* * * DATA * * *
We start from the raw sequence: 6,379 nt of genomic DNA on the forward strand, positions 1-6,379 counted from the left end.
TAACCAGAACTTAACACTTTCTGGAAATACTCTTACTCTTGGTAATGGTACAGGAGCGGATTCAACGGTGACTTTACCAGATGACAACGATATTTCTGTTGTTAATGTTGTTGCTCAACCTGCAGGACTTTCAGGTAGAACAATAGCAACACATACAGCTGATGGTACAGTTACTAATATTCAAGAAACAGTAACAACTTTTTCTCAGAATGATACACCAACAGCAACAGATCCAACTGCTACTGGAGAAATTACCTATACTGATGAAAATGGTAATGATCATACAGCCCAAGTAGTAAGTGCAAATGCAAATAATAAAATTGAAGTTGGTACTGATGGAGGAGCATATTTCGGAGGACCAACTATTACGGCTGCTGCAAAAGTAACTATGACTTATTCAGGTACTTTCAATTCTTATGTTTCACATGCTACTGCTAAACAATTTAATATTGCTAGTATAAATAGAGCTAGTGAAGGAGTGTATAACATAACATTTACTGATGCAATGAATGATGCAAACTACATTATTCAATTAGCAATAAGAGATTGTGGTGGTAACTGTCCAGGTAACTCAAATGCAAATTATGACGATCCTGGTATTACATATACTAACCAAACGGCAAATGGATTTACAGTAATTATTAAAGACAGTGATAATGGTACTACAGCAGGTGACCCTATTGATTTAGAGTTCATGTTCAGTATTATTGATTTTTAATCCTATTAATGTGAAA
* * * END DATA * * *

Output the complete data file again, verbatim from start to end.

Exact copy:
We start from the raw sequence: 6,379 nt of genomic DNA on the forward strand, positions 1-6,379 counted from the left end.
TAACCAGAACTTAACACTTTCTGGAAATACTCTTACTCTTGGTAATGGTACAGGAGCGGATTCAACGGTGACTTTACCAGATGACAACGATATTTCTGTTGTTAATGTTGTTGCTCAACCTGCAGGACTTTCAGGTAGAACAATAGCAACACATACAGCTGATGGTACAGTTACTAATATTCAAGAAACAGTAACAACTTTTTCTCAGAATGATACACCAACAGCAACAGATCCAACTGCTACTGGAGAAATTACCTATACTGATGAAAATGGTAATGATCATACAGCCCAAGTAGTAAGTGCAAATGCAAATAATAAAATTGAAGTTGGTACTGATGGAGGAGCATATTTCGGAGGACCAACTATTACGGCTGCTGCAAAAGTAACTATGACTTATTCAGGTACTTTCAATTCTTATGTTTCACATGCTACTGCTAAACAATTTAATATTGCTAGTATAAATAGAGCTAGTGAAGGAGTGTATAACATAACATTTACTGATGCAATGAATGATGCAAACTACATTATTCAATTAGCAATAAGAGATTGTGGTGGTAACTGTCCAGGTAACTCAAATGCAAATTATGACGATCCTGGTATTACATATACTAACCAAACGGCAAATGGATTTACAGTAATTATTAAAGACAGTGATAATGGTACTACAGCAGGTGACCCTATTGATTTAGAGTTCATGTTCAGTATTATTGATTTTTAATCCTATTAATGTGAAA